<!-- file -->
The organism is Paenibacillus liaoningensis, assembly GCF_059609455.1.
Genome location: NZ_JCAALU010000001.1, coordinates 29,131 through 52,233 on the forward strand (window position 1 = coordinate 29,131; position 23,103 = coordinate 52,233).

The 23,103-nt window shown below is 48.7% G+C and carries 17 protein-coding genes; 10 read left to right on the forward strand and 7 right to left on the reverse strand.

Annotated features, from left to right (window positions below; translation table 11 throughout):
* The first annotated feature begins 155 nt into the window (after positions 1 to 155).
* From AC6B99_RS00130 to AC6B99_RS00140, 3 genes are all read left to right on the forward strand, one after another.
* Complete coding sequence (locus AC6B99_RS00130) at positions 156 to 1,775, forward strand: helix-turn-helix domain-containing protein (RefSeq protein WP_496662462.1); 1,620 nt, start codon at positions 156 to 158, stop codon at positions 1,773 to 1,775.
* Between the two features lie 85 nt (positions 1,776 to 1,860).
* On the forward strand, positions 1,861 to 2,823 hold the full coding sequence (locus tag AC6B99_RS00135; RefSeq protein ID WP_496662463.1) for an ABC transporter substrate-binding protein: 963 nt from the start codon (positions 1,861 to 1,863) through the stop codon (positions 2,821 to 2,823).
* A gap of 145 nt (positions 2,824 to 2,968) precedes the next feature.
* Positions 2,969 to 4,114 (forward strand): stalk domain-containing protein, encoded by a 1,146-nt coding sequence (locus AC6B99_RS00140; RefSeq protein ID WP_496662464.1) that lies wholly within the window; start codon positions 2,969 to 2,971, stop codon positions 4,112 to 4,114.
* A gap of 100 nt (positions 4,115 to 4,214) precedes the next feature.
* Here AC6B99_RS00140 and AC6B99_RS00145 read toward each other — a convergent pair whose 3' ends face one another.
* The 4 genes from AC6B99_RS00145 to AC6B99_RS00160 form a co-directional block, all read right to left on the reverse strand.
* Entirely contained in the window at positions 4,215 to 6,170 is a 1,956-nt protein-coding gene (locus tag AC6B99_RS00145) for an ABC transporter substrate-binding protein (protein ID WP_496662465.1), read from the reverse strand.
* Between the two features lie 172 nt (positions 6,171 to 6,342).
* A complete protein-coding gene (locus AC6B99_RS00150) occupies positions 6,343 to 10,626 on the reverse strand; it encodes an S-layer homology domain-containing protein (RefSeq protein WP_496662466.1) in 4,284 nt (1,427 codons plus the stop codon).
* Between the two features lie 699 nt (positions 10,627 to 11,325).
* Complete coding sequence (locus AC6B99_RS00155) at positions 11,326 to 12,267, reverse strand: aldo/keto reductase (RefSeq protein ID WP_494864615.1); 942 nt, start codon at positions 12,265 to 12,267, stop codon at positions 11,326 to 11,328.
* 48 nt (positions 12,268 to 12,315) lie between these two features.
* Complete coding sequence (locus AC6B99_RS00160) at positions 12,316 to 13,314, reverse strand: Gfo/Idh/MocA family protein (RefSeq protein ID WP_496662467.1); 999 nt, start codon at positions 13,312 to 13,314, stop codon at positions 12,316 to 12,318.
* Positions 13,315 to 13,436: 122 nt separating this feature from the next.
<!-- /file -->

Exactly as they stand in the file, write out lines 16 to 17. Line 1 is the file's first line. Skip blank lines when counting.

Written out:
* Between the two features lie 172 nt (positions 6,171 to 6,342).
* A complete protein-coding gene (locus AC6B99_RS00150) occupies positions 6,343 to 10,626 on the reverse strand; it encodes an S-layer homology domain-containing protein (RefSeq protein WP_496662466.1) in 4,284 nt (1,427 codons plus the stop codon).